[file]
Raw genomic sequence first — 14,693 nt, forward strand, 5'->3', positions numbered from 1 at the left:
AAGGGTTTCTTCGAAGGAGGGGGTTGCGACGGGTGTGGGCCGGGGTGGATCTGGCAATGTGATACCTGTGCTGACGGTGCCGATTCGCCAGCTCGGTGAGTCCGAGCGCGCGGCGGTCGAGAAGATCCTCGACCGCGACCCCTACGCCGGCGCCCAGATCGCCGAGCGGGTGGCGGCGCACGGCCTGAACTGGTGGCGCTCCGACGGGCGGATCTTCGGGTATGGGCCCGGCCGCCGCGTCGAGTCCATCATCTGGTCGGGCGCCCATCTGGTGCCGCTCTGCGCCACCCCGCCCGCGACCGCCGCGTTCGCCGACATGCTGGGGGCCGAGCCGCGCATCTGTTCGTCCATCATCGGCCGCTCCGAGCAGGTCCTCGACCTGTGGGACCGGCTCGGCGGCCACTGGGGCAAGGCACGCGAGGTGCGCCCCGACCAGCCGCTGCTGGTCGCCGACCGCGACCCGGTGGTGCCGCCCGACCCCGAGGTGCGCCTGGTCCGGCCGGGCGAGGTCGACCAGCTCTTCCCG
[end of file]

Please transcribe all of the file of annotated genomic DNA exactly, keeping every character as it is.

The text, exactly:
Raw genomic sequence first — 14,693 nt, forward strand, 5'->3', positions numbered from 1 at the left:
AAGGGTTTCTTCGAAGGAGGGGGTTGCGACGGGTGTGGGCCGGGGTGGATCTGGCAATGTGATACCTGTGCTGACGGTGCCGATTCGCCAGCTCGGTGAGTCCGAGCGCGCGGCGGTCGAGAAGATCCTCGACCGCGACCCCTACGCCGGCGCCCAGATCGCCGAGCGGGTGGCGGCGCACGGCCTGAACTGGTGGCGCTCCGACGGGCGGATCTTCGGGTATGGGCCCGGCCGCCGCGTCGAGTCCATCATCTGGTCGGGCGCCCATCTGGTGCCGCTCTGCGCCACCCCGCCCGCGACCGCCGCGTTCGCCGACATGCTGGGGGCCGAGCCGCGCATCTGTTCGTCCATCATCGGCCGCTCCGAGCAGGTCCTCGACCTGTGGGACCGGCTCGGCGGCCACTGGGGCAAGGCACGCGAGGTGCGCCCCGACCAGCCGCTGCTGGTCGCCGACCGCGACCCGGTGGTGCCGCCCGACCCCGAGGTGCGCCTGGTCCGGCCGGGCGAGGTCGACCAGCTCTTCCCG